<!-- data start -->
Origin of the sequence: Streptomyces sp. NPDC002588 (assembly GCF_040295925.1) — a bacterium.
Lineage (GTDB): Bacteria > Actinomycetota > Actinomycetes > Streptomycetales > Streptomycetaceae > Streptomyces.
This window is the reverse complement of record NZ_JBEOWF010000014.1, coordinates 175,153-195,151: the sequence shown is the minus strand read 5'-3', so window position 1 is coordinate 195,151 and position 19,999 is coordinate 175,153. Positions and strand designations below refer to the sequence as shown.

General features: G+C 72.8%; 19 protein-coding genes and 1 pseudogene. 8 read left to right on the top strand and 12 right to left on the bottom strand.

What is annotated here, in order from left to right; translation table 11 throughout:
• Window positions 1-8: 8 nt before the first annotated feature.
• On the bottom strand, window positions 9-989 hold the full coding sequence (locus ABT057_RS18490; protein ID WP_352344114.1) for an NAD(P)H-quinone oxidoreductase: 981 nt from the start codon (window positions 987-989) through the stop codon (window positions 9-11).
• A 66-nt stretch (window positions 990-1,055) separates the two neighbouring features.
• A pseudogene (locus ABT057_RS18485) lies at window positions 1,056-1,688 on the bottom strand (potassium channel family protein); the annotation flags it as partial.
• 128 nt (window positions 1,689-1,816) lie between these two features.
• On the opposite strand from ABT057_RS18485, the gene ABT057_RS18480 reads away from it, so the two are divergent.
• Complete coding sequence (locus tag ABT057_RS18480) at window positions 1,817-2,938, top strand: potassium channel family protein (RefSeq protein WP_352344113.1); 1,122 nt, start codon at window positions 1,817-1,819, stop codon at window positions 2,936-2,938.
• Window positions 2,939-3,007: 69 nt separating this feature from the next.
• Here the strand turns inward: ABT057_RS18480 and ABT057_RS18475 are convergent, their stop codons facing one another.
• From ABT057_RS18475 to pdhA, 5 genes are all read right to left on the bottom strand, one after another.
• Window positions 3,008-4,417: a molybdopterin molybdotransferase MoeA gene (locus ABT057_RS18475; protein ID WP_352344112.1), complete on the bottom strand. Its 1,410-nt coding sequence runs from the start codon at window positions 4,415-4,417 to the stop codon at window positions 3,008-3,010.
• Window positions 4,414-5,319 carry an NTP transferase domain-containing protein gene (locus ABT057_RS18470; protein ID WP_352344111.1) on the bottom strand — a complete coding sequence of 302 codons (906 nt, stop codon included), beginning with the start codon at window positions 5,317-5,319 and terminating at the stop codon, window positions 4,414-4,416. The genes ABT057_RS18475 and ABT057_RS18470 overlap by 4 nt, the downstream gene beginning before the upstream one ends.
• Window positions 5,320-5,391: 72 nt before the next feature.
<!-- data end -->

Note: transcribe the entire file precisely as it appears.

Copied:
Origin of the sequence: Streptomyces sp. NPDC002588 (assembly GCF_040295925.1) — a bacterium.
Lineage (GTDB): Bacteria > Actinomycetota > Actinomycetes > Streptomycetales > Streptomycetaceae > Streptomyces.
This window is the reverse complement of record NZ_JBEOWF010000014.1, coordinates 175,153-195,151: the sequence shown is the minus strand read 5'-3', so window position 1 is coordinate 195,151 and position 19,999 is coordinate 175,153. Positions and strand designations below refer to the sequence as shown.

General features: G+C 72.8%; 19 protein-coding genes and 1 pseudogene. 8 read left to right on the top strand and 12 right to left on the bottom strand.

What is annotated here, in order from left to right; translation table 11 throughout:
• Window positions 1-8: 8 nt before the first annotated feature.
• On the bottom strand, window positions 9-989 hold the full coding sequence (locus ABT057_RS18490; protein ID WP_352344114.1) for an NAD(P)H-quinone oxidoreductase: 981 nt from the start codon (window positions 987-989) through the stop codon (window positions 9-11).
• A 66-nt stretch (window positions 990-1,055) separates the two neighbouring features.
• A pseudogene (locus ABT057_RS18485) lies at window positions 1,056-1,688 on the bottom strand (potassium channel family protein); the annotation flags it as partial.
• 128 nt (window positions 1,689-1,816) lie between these two features.
• On the opposite strand from ABT057_RS18485, the gene ABT057_RS18480 reads away from it, so the two are divergent.
• Complete coding sequence (locus tag ABT057_RS18480) at window positions 1,817-2,938, top strand: potassium channel family protein (RefSeq protein WP_352344113.1); 1,122 nt, start codon at window positions 1,817-1,819, stop codon at window positions 2,936-2,938.
• Window positions 2,939-3,007: 69 nt separating this feature from the next.
• Here the strand turns inward: ABT057_RS18480 and ABT057_RS18475 are convergent, their stop codons facing one another.
• From ABT057_RS18475 to pdhA, 5 genes are all read right to left on the bottom strand, one after another.
• Window positions 3,008-4,417: a molybdopterin molybdotransferase MoeA gene (locus ABT057_RS18475; protein ID WP_352344112.1), complete on the bottom strand. Its 1,410-nt coding sequence runs from the start codon at window positions 4,415-4,417 to the stop codon at window positions 3,008-3,010.
• Window positions 4,414-5,319 carry an NTP transferase domain-containing protein gene (locus ABT057_RS18470; protein ID WP_352344111.1) on the bottom strand — a complete coding sequence of 302 codons (906 nt, stop codon included), beginning with the start codon at window positions 5,317-5,319 and terminating at the stop codon, window positions 4,414-4,416. The genes ABT057_RS18475 and ABT057_RS18470 overlap by 4 nt, the downstream gene beginning before the upstream one ends.
• Window positions 5,320-5,391: 72 nt before the next feature.